Graph-Fix Round-up – Lloyd George knew my bar chart


12:22 pm - March 26th 2010

by Unity    


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Last week, I promised you all a weekly round-up of some the worst examples of graph abuse appearing on election leaflets and although the number of submissions has been fairly low, so far, there’s been plenty of ‘quality’ material to play with.

Before kicking on with the round-up, a special mention has to go out to Mark Pack over at Lib Dem Voice for catching The Mirror’s art department playing silly buggers – nice one Mark.

Okay, that’s the preamble out of the way. Now on with the show, and we’ll kick things off with a fine effort from a minor party.UK Independence Party

Way down yonder in the garden of England, UKIP would like you to ignore the ‘small parties’ who have no chance of unseating the local Tory candidate…

They just don’t want you to know that they’re also one of the ‘small parties’.

Oh, and votes casts a Euro elections are, of course, not a realistic guide to voting intentions at a UK general election, but you have give them a bit of credit for trying it on.

Liberal Democrats

The Lib Dems, of course, bring a strong reputation to the table and, this week, they certainly haven’t disappointed.

Over in Horsham, for example, they’ve been a having a bit of problem locating the baseline…

Hey guys, it’s here… (corrected graph)

You’d think that Oxford, home of one of the world’s top universities, would be the one place where you could be absolutely certain of receiving a well drawn bar chart…

Or maybe not…

Meanwhile, in the Highbury East ward of Islington, the local Lib Dems appear to have forgotten something…

…The Green Party!

Never mind, we all have our forgetful days.

Labour

If imitation is the sincerest form of flattery then Bolton’s Lib Dems must have been absolutely chuffed to bits to get this one through their door…

Or maybe not, when the real figures look rather more like this…

Admittedly, its not as bad as some of this week’s entrants, but its still been tweaked to play up the Tory threat and downplay the LD’s chances.

I’m sure you’ll all agree that we’ve had some strong entries, this week, but there could be only one possible winner of this week’s award for sheer unadulterated bullshit and that’s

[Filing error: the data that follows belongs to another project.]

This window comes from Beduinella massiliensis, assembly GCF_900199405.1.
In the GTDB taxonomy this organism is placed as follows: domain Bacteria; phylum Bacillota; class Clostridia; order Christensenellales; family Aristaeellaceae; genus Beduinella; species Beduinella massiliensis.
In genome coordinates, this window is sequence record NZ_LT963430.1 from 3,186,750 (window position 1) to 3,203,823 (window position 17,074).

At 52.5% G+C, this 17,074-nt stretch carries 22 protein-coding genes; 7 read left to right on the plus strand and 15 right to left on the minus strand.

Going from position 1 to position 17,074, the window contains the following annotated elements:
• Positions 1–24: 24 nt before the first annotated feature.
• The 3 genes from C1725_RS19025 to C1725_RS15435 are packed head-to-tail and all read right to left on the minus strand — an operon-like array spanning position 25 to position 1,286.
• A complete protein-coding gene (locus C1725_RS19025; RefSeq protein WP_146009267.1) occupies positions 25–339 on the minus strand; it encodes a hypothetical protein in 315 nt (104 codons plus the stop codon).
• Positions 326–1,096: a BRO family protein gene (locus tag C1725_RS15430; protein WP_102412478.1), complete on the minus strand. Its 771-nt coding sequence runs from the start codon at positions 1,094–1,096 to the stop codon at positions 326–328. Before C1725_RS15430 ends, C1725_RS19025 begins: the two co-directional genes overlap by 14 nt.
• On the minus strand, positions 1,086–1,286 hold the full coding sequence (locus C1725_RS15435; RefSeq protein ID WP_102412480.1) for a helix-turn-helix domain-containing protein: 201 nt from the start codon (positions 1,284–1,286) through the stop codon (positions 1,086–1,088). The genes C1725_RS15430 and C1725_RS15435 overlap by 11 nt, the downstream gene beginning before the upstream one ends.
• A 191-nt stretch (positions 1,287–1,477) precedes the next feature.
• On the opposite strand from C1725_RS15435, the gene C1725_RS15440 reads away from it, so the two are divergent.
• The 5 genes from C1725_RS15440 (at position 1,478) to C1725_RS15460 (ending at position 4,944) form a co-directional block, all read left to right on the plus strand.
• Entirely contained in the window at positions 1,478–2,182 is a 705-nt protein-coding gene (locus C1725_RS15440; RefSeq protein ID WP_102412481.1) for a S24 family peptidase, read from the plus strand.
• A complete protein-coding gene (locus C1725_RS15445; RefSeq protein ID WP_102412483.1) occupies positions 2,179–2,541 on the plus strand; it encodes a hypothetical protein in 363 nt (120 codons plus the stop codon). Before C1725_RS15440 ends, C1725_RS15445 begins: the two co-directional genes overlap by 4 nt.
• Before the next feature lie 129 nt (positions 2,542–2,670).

The Tories

In Birmingham Yardley, things went really badly for the Tories at the last general election, where they trailed in a very poor third behind the Lib Dems and Labour…

After a result like that, how do you convince the electorate that you’re in with a chance this time around?

You use a bar chart, of course, but not just any old bar chart… you put out this bar chart showing the number of occasions each party has won the Yardley seat since 1918 in the vain hope that they’re so dumb they’ll actually believe that you’re in second place…

Yes, in Yardley, Lloyd George really did know my bar chart!

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About the author
'Unity' is a regular contributor to Liberal Conspiracy. He also blogs at Ministry of Truth.
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Reader comments


Your Oxford East graph aint right. Labour’s area is 19,210 pixels. Lib Dem’s area is 17,085. These numbers are the wrong proportion for the votes. Please add 924 pixels to the Lib Dem bar.

I don’t know how you find the time, I don’t think I even bothered to read the leafets delivered in my name, but this is brilliant. I hope you’ll do more in as the election nears! Top Blogging.

This is brilliant and hilarious stuff, that UKIP party one is the winner for me, bloody daft racists.

“Oh, and votes casts a Euro elections are, of course, not a realistic guide to voting intentions at a UK general election, but you have give them a bit of credit for trying it on.”